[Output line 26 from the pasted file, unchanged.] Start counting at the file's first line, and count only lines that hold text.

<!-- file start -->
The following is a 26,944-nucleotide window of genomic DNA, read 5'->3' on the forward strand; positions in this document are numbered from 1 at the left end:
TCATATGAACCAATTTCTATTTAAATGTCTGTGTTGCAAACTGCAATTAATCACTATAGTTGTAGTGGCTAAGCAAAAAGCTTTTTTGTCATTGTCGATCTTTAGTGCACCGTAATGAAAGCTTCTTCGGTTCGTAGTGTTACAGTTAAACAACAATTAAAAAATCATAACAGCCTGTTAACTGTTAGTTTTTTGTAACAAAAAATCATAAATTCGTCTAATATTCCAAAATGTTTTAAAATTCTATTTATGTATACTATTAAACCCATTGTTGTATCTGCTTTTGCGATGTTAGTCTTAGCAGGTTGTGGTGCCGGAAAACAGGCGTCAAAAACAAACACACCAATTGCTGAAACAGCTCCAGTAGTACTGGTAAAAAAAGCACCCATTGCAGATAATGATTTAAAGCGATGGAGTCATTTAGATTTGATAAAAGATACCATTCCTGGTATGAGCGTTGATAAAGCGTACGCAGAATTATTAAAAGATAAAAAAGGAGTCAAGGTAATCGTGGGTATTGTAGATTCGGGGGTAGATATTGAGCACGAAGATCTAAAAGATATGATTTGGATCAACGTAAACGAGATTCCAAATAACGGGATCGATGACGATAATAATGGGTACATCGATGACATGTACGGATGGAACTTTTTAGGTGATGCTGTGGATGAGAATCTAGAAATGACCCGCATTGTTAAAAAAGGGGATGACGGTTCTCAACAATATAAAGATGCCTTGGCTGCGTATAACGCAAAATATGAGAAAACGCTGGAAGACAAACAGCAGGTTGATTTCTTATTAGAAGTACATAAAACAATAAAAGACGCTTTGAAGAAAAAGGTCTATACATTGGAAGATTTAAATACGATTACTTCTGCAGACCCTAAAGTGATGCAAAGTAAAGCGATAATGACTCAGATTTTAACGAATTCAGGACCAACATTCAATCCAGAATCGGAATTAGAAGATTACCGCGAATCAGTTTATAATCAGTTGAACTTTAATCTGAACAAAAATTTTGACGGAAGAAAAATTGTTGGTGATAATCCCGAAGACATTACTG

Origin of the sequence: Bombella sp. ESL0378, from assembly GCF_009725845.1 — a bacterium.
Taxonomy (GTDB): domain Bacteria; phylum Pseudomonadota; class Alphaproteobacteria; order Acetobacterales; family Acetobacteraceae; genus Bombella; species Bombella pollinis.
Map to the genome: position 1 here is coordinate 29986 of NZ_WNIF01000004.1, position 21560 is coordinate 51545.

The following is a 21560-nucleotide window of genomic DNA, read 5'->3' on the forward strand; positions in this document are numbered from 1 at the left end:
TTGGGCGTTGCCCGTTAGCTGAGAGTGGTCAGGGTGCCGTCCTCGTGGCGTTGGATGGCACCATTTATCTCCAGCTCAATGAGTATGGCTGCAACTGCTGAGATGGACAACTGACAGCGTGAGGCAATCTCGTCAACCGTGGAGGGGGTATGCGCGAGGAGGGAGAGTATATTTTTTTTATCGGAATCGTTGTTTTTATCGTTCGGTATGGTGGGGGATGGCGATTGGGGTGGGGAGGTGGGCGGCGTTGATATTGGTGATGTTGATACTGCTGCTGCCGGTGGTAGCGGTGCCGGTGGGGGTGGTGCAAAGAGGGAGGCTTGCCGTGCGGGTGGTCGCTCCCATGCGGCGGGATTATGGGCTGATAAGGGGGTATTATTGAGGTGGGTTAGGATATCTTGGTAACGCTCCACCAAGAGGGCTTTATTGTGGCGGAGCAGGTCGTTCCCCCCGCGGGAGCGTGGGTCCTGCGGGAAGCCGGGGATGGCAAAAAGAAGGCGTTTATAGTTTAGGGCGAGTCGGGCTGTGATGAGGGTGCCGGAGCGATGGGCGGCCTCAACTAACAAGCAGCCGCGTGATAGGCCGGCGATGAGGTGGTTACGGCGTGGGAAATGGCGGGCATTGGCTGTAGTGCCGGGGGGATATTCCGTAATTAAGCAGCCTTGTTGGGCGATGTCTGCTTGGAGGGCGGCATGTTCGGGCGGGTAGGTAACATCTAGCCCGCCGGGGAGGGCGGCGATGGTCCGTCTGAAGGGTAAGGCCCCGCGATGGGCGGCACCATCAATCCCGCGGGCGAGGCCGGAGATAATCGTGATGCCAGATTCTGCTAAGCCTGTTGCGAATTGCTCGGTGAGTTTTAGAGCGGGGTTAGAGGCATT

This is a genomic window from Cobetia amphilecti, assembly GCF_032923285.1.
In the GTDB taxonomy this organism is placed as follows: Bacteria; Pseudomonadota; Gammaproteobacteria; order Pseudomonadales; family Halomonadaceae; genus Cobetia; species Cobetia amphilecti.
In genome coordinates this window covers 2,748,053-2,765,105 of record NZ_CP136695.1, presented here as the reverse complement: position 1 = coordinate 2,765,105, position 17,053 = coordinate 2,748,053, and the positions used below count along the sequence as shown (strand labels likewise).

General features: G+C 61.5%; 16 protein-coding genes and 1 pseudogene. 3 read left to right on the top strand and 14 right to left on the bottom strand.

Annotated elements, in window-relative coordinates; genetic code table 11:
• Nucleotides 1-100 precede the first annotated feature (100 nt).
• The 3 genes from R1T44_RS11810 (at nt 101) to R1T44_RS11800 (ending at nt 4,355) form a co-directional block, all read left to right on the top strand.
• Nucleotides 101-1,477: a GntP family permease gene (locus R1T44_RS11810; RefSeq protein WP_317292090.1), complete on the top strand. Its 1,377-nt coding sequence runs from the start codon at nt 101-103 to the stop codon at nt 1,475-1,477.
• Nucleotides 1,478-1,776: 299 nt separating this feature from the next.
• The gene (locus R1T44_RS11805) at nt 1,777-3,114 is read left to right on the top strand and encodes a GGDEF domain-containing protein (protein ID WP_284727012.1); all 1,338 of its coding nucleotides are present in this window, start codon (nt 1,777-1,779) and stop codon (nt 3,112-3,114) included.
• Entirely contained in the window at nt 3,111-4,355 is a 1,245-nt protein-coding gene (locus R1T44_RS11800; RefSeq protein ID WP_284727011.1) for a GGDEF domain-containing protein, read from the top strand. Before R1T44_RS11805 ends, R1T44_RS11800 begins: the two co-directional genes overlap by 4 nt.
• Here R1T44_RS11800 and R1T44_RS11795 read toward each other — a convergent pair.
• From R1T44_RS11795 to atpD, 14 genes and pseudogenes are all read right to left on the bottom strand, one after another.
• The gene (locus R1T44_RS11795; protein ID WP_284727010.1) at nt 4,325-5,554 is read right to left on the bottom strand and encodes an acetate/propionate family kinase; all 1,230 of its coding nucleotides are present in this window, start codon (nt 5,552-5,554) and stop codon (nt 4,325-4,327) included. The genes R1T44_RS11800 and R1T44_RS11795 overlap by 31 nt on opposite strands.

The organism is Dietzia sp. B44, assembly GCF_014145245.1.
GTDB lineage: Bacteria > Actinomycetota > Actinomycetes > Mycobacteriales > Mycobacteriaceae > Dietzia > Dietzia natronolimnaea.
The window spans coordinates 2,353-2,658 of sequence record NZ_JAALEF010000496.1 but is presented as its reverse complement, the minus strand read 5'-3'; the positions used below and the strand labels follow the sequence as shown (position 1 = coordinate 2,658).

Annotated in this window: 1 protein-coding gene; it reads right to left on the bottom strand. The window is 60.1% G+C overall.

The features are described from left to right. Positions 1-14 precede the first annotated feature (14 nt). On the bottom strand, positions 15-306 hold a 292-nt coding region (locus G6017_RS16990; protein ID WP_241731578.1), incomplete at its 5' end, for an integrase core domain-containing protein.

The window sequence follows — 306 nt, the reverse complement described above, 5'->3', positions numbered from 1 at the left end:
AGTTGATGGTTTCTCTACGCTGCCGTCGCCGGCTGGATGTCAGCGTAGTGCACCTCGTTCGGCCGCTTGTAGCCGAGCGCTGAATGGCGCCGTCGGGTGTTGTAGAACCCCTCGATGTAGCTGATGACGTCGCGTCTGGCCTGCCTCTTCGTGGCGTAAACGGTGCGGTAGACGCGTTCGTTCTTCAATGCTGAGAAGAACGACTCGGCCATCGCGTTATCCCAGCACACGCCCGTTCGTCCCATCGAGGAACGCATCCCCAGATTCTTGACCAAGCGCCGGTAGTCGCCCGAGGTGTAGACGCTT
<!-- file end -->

The features are described from left to right. Positions 1-14 precede the first annotated feature (14 nt). On the bottom strand, positions 15-306 hold a 292-nt coding region (locus G6017_RS16990; protein ID WP_241731578.1), incomplete at its 5' end, for an integrase core domain-containing protein.